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How to Celebrate Father’s Day

Updated on June 18, 2009
Lela Davidson profile image

Lela Davidson is a mother and writer, passionate about healthcare and education for women and children.

Crafts are all fine and good, but let's get real. Guys really don't want a paperweight that's really a rock with googly plastic eyeballs glued onto it. Shirts and ties are overrated and there aren't enough golf balls in the world to show your love for Dad. Face it, what he really wants is unlimited credit at his favorite Big Box Electronics store, but if your budget allows for something less, try these ideas.

It’s All About the Food

Give Dad all his favorite foods for Father's Day. That means breakfast lunch and dinner. Let him eat what he wants and just as much of it as he can handle. This is the time to indulge Dad in all those no-no foods and beverages that may not be good for his health. It's Father's Day for goodness sake. Let's not mention all the chocolate consumed on Mother's Day and the 100% sugar frosting kids get on their birthdays. Give the guy his food and he'll be happy.

Let kids help out by planning the menu. You may be surprised to find out some secret favorites that only the kids are aware of! Let kids serve Dad like the King that he is and then make sure they help out with his share of the chores to remind him he fathered children for a good reason.

Why Do We Celebrate Father's Day?

You may be under the assumption that Father's Day was dreamed up by greeting card companies to boost profits, but the true origins of the holiday are actually much nicer. Sonora Smart Dodd campaigned for Father's Day to honor her Dad, who raised her and her five siblings alone on a farm in eastern Washington. Mrs. Dodd's mother had died giving birth to her. Most men at that time would have left their children in the care of relatives, but Sonora's father was up for the task.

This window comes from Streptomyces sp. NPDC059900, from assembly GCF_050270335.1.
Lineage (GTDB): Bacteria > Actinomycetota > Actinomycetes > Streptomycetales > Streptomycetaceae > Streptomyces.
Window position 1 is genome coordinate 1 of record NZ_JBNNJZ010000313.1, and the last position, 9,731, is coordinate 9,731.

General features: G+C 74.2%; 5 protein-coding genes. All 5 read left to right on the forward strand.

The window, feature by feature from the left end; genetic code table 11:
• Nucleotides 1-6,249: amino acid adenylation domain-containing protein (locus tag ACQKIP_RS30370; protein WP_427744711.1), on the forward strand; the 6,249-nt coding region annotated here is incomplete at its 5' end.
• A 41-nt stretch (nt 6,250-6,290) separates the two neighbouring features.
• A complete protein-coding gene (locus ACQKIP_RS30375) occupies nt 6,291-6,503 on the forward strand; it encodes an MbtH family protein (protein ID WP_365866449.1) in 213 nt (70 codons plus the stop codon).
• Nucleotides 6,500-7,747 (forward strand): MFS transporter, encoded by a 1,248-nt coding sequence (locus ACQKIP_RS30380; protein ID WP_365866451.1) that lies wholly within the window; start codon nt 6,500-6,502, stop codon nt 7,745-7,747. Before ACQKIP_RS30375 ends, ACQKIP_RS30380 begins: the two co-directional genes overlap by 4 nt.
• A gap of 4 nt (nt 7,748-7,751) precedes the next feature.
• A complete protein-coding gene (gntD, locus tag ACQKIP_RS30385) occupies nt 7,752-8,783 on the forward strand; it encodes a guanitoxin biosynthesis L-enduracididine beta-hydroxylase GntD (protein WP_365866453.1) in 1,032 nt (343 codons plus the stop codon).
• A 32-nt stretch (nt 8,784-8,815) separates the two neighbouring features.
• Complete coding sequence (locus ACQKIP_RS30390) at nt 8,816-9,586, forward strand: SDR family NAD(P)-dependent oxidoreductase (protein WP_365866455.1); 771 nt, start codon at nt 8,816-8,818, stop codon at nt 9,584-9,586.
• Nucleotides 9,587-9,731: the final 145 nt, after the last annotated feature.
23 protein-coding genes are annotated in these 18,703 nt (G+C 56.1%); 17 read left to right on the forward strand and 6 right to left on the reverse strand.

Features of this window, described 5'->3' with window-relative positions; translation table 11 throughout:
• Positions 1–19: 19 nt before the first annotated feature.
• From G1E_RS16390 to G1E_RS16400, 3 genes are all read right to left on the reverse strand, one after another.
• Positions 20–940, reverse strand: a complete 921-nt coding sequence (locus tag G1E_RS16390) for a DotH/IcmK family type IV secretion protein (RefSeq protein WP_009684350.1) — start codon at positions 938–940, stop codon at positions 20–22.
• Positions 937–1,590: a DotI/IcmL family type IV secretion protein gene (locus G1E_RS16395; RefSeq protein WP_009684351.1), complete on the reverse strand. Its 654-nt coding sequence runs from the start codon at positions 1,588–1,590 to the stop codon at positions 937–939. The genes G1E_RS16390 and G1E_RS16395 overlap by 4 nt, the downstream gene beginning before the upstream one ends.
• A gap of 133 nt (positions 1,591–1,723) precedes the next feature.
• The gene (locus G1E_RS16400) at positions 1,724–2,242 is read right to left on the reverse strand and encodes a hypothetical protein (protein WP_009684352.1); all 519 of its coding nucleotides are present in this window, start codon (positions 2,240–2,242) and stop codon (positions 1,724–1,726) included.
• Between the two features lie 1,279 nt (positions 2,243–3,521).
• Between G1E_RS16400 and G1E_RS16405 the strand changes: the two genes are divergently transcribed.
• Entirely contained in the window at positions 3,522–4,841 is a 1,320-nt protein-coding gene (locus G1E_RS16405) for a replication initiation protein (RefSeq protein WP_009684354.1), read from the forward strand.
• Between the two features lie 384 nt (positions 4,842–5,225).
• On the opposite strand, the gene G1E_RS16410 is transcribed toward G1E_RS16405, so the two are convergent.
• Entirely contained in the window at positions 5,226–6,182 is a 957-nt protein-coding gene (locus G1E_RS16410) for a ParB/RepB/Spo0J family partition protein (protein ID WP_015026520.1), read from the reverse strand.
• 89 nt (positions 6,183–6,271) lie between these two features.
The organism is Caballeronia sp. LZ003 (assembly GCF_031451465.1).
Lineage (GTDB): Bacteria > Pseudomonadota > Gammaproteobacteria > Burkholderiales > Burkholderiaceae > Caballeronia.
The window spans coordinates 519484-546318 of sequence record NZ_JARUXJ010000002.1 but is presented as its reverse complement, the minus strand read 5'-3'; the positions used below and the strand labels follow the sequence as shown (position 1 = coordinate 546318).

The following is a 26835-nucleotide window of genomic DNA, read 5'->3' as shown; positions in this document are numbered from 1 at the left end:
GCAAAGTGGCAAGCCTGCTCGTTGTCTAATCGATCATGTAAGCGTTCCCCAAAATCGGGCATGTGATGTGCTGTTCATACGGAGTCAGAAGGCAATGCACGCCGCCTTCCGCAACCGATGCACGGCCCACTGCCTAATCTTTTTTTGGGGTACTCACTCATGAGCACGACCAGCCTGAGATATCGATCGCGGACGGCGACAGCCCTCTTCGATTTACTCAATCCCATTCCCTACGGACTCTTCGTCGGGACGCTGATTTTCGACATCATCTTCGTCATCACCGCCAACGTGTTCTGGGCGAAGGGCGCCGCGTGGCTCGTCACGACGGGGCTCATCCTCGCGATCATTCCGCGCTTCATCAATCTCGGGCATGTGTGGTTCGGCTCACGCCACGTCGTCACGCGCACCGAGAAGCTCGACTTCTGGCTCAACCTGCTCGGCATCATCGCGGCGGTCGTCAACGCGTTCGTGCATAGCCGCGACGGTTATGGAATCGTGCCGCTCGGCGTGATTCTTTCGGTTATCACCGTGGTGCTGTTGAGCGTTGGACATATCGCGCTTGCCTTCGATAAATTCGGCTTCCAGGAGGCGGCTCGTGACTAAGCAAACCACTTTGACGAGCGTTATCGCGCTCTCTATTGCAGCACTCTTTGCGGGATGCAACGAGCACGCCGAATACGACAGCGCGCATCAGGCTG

In 1909, a grown Sonora Dodd heard a Mother's Day sermon that inspired her to create Father's Day. The holiday was first observed in 1910. By 1924, Father's Day was being celebrated across the country and President Calvin Coolidge made a presidential proclamation to support it. In 1972 President Richard Nixon made it official by requesting Congress pass a joint resolution. From then on the third Sunday in June has been a National Day of Observance in honor of all our fathers.

Un-Cheesy Homemade Gifts

There's nothing wrong with a homemade gift. In fact, it's often much nicer and Dad will hold onto it for years to come if it's made with love.

Poems and letters to Dad extolling the many wonders of being his child will warm his heart and maybe even bring a tear to his eye. Digital cameras make it easy to illustrate favorite stories about Dad with personal photos.

Pictures can be put together into a scrapbook for Dad and most digital cameras have features to allow you to give all the pictures a similar look. For example you could take a variety of photos and add the sepia effect for a uniform look. Capturing a "year in the life" in this way creates a lasting memento.

Gift certificates make a great gift. They are completely personal to the giver and receiver. Kids will love to make certificates for taking out the trash, getting the paper, and playing Monopoly - though I'm not sure who gets the better end of the last one!

Why not put together a A to Z of Dad? Writing with kids is fun, easy, and makes a great keepsake. See this article on writing with kids for easy instructions on A to Z projects.

Keeping the Keepsakes

Small kids love to make crafts for gifts, but after a while what do you do with them? An idea I love for holding onto kid's art is to take a picture of it. You can hold onto a lot more Kindergarten masterpieces this way. Simply take photos of all the art projects you want to remember and put the photos into an album. It's much easier than keeping all those boxes of fading construction paper and crumbling clay. The photos capture the fresh colors and un-bent edges!

However you decide to celebrate, perhaps the most important thing kids can do for Dad is to tell him just how much he means to them. With a little encouragement, kids will find the best way to let him know they love him.


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